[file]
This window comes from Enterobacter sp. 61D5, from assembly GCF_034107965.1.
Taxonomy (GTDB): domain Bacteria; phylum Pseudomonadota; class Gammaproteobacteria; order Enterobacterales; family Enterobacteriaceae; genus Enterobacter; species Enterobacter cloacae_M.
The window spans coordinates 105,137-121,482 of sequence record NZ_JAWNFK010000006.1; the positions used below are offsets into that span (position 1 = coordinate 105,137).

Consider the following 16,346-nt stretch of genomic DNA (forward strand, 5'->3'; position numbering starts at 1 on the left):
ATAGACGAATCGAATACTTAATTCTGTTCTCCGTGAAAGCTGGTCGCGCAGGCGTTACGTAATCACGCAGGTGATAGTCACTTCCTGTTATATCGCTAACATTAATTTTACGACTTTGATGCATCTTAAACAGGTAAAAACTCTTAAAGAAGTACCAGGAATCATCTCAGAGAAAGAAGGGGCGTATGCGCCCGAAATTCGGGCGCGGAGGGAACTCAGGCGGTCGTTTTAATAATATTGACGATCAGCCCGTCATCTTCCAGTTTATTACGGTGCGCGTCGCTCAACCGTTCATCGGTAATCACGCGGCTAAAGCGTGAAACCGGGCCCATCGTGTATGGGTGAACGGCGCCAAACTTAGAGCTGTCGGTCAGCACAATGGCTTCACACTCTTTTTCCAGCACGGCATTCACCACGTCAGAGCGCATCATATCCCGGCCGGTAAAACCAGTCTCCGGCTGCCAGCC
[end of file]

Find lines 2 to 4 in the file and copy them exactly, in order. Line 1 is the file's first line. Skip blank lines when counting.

Taxonomy (GTDB): domain Bacteria; phylum Pseudomonadota; class Gammaproteobacteria; order Enterobacterales; family Enterobacteriaceae; genus Enterobacter; species Enterobacter cloacae_M.
The window spans coordinates 105,137-121,482 of sequence record NZ_JAWNFK010000006.1; the positions used below are offsets into that span (position 1 = coordinate 105,137).

Consider the following 16,346-nt stretch of genomic DNA (forward strand, 5'->3'; position numbering starts at 1 on the left):